January 24, 2019

FUSE fellows are responsible for developing tangible solutions to difficult problems. They have one year to produce transformational change, which is a significant responsibility, but they are not given traditional forms of authority, such as direct reports or budget control. They must quickly build trust-based relationships with numerous stakeholders who might have divergent opinions about the right path forward on a project.

Navigating these challenges requires a diverse set of skills. Having placed more than 100 fellows in the past few years, we have come to focus on a combination of overlapping leadership styles that will best position our fellows to achieve catalytic and sustainable change.

Facilitative Leadership

FUSE fellows are often charged with bringing people who have vastly different perspectives together in pursuit of solutions to long-standing problems. These stakeholders could include government officials, union representatives, corporate executives, nonprofit leaders, and residents. To do that, fellows rely on their ability to connect with people, inspire collaboration, create conditions for success, and highlight shared goals. This kind of leadership, which encourages project stakeholders to take ownership of decisions, also enables project momentum to be sustained in communities long after the yearlong fellowship concludes.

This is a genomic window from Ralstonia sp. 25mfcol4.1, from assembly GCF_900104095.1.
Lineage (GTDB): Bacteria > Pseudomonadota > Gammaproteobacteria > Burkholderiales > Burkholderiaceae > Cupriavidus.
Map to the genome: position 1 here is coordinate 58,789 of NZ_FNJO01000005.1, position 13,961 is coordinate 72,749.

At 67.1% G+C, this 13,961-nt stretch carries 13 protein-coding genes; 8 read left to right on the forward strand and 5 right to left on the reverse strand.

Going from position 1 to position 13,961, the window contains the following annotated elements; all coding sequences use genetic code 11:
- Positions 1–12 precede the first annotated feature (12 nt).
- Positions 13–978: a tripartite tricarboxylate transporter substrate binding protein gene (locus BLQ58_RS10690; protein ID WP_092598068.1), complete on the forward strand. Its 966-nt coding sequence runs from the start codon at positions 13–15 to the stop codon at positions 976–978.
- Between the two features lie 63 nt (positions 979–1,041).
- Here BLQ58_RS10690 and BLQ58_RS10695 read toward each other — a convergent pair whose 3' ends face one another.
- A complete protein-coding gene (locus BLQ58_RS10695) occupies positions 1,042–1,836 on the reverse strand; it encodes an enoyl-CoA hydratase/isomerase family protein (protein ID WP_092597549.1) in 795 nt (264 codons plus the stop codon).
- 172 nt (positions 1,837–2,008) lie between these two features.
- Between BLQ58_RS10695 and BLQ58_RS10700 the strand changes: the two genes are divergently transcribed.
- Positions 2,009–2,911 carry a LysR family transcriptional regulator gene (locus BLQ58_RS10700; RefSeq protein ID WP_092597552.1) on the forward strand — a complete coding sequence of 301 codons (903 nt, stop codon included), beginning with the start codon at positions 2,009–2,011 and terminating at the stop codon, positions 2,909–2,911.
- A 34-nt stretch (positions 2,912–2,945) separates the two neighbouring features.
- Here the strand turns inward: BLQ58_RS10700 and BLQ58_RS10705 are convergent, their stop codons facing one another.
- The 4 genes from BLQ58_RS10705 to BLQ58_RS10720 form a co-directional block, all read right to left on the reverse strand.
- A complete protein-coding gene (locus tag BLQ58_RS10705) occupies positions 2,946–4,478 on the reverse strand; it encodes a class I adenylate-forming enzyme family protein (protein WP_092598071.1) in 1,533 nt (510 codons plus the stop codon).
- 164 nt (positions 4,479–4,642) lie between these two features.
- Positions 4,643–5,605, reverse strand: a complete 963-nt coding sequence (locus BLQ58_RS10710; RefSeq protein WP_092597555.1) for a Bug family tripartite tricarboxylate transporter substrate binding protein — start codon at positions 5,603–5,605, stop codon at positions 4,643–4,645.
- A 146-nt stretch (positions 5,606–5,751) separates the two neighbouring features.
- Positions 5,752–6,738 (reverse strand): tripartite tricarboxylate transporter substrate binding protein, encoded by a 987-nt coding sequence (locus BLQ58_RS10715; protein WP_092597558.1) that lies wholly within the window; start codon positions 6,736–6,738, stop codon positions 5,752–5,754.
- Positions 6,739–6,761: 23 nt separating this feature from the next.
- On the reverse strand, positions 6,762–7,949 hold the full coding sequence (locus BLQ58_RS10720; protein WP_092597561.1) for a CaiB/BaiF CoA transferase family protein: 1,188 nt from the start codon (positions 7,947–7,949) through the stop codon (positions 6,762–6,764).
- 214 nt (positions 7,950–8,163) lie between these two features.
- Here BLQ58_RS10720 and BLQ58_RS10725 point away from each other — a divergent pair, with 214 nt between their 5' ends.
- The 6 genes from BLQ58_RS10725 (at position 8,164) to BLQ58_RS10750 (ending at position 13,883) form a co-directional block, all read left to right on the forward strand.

Adaptive Leadership

The problems that our government partners are trying to solve are dynamic and complicated. Adaptive leaders are proactive about finding solutions to challenges, taking risks and experimenting with approaches when no clear answers exist. They can quickly reorient themselves when priorities shift or new information becomes available, which is a frequent occurrence in FUSE fellowships. When circumstances evolve, adaptive leaders maintain a positive outlook, push through roadblocks, and modify their approach to meet changing realities.

Results-Based Leadership

FUSE fellows are highly collaborative, but they are also laser-focused on results. A results-oriented leader will home in on the most meaningful indicators and outcomes, investigate the extent to which those outcomes are being achieved, and develop strategies to maximize impact. Fellows utilize both qualitative and quantitative indicators, but at the end of the day, they know the truth behind the old saying, “What gets measured, gets done.”

Human-Centered Leadership

The goal of a FUSE fellowship is to make life better for the people living and working in the communities we serve. Human-centered leaders make decisions based on how a given action is likely to impact people, whether they are seeking housing support, assistance with attending college, or reliable public transportation. These leaders are focused on improving the experience of the people who interact with a given system, including those delivering services as well as the recipients. Utilizing the practices of human-centered design, rapid innovation, and prototyping, FUSE fellows can enable even large institutions to begin collecting information from end-users and adapting approaches to better meet the needs of those individuals.

In addition to having the skills articulated by our government partners, candidates for a FUSE fellowship must demonstrate a capacity to lead in these four ways. With this knowledge and experience, fellows are better positioned to overcome challenges and achieve meaningful impact.


[Photo credit: Mathias Jensen]